Bootleggers were two steps ahead of the law

Don McAlavy: CNJ columnist

Tom Jernigan began his professional career in Portales when he was elected sheriff of Roosevelt County in 1929. Those were the wild days of prohibition.

There were quite a few shoot-outs and drunks being rounded up in the enforcing of the prohibition. You young whippersnappers don’t recall prohibition, but that was a deal where the federal government outlawed liquor from 1919 to 1933 in the United States.

It was a silly attempt to make better citizens out of us grown people. Some of those grown people built illegal whiskey stills in the woods, under their barns and in their bathtub. But between Portales and Clovis the stills were mostly hidden underground in the sand hills.

In October of 1931, Sheriff Jernigan was said to have captured the largest still in New Mexico, located five miles south and two miles east of Melrose. It was actually over the county line in Curry County. Our Sheriff Rufus Witherspoon of Curry County and his deputies claimed their share of the credit. This still had a capacity of 1,250 gallons and could produce 500 gallons of liquor per day. That’s a lot of booze.

The bootleggers had a heyday in selling booze all over the country in speak-easies and even in rural areas. Everybody in that nefarious business was making money. Some made a living at it. It was a way to feed their family during the Depression. Most of the time the bootleggers were two steps ahead of the law. After prohibition many of them became upright citizens.

One of the most amusing illegal booze incidents was in Portales on a Friday, the first week in February, 1931. That evening at 1:30 a.m., Sheriff Jernigan and his deputies dumped over 150 gallons of booze into the sewer in the alley between Warnica’s and the pool hall. This booze consisted of beer, whiskey, near whiskey, rattlesnake poison and bonded liquor. Some was contained in cream cans and iron barrels, and when poured out was a thick, rusty color.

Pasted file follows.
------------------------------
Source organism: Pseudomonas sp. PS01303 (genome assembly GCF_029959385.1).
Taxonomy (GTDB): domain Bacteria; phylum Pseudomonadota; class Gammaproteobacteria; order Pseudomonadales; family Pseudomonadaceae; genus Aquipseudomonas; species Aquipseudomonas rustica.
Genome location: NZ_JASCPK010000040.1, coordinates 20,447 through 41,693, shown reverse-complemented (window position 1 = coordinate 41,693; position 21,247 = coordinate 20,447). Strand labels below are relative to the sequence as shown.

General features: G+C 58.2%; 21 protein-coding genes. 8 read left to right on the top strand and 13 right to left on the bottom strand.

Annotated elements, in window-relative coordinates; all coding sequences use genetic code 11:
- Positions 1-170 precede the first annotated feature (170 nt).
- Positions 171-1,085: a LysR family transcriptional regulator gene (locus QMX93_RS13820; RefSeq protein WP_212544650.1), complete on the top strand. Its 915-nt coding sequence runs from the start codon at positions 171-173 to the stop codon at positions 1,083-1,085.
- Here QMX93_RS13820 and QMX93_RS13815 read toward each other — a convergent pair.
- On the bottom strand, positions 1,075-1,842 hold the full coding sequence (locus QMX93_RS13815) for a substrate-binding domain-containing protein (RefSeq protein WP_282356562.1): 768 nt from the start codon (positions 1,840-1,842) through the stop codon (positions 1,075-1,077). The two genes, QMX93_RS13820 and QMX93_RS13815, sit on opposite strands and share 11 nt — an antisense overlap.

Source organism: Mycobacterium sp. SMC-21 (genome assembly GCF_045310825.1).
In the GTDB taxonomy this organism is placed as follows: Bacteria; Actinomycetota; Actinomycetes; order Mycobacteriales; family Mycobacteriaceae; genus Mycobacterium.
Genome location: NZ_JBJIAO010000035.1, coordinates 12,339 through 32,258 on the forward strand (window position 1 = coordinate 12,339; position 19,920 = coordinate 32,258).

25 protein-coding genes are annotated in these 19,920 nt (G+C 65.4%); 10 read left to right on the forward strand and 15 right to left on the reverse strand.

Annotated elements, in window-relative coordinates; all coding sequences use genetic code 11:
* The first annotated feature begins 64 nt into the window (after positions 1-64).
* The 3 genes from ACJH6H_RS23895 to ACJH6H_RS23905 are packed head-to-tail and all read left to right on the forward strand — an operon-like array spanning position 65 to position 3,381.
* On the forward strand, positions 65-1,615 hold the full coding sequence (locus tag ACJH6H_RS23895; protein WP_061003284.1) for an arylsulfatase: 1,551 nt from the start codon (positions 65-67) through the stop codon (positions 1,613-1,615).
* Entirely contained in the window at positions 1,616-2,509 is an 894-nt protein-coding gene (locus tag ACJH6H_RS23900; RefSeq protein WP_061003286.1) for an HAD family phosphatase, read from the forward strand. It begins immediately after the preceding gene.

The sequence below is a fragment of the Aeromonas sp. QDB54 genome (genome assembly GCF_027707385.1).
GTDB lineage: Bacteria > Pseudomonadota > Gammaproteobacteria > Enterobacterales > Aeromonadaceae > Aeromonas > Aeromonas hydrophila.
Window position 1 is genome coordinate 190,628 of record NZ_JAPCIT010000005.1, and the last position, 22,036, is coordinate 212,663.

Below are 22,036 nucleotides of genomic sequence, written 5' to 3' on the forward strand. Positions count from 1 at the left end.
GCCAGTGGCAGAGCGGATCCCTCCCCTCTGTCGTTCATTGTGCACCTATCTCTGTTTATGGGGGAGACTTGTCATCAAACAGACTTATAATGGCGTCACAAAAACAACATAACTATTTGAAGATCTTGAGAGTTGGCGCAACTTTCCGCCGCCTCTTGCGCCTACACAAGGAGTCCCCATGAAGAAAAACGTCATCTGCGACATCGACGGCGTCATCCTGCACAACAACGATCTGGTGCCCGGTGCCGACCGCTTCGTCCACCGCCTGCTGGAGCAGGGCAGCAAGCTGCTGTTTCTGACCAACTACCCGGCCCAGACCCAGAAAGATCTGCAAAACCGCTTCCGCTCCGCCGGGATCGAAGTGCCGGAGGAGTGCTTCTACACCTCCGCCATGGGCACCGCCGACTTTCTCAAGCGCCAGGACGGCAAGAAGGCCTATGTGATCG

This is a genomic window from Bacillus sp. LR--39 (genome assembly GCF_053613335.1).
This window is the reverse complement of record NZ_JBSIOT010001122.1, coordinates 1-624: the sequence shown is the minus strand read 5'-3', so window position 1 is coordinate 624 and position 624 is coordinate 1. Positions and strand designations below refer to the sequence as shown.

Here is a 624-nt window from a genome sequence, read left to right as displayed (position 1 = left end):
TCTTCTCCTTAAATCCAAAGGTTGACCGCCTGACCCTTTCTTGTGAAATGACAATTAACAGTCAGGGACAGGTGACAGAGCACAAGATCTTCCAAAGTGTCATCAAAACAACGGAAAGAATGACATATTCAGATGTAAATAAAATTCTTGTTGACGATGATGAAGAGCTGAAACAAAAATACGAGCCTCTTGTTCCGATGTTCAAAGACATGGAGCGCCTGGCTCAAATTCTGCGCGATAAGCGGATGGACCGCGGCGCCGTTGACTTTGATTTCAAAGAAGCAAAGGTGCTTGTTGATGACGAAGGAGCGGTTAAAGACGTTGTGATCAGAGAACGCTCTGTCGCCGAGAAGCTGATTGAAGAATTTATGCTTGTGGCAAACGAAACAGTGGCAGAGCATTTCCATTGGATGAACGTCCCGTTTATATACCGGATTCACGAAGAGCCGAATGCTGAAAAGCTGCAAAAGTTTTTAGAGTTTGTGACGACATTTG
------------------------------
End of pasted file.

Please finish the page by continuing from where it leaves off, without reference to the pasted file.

On Feb. 5, 1931, the Portales Valley News reported: “A large crowd witnessed the pouring out, amid tears and watering of mouths. They absorbed the fumes but were denied a taste. It is reported that at the other end of the sewer, where the disposal plant was located, that the jack rabbits became so vicious that they whipped several bull dogs!”

One has to wonder if those who reported the jack rabbits whipping the bull dogs had been in some booze other than that which was poured out!

In 1932, Tom Jernigan decided to leave the office of sheriff and run for a state senate position. He was unsuccessful. By 1934 he had left Portales. He held many government jobs the rest of his life, working as a U.S. Marshal in Roswell, for the State Bureau of Revenue, as chief of the Division of Liquor Control in Santa Fe, for Veterans On-the-Job Training, and the Land Department. He also served again in the Navy in World War II. (He had served in World War I).

Born in 1893 at Llano, Texas, he died on May 14, 1975 in Albuquerque, survived by his wife, Ora (Guffy), his four children, a brother, nine grandchildren; and four great-grandchildren.

That experience in cleaning up the illegal booze in and around Portales served him well. He turned out to be a great lawman.

Most of the facts in this story were gathered graciously by Sharon Jernigan Tingley.

Tom was the son of William Franklin Jernigan and Josephine Riley. The couple had moved to Portales in 1912, where they lived the rest of their lives. Will Jernigan was a carpenter and he ran the Custom Mill in Portales. He and Josephine died within six months of each other in 1930.

Don McAlavy is Curry County’s historian. He can be contacted at:
dmcalavy@telescopelab.com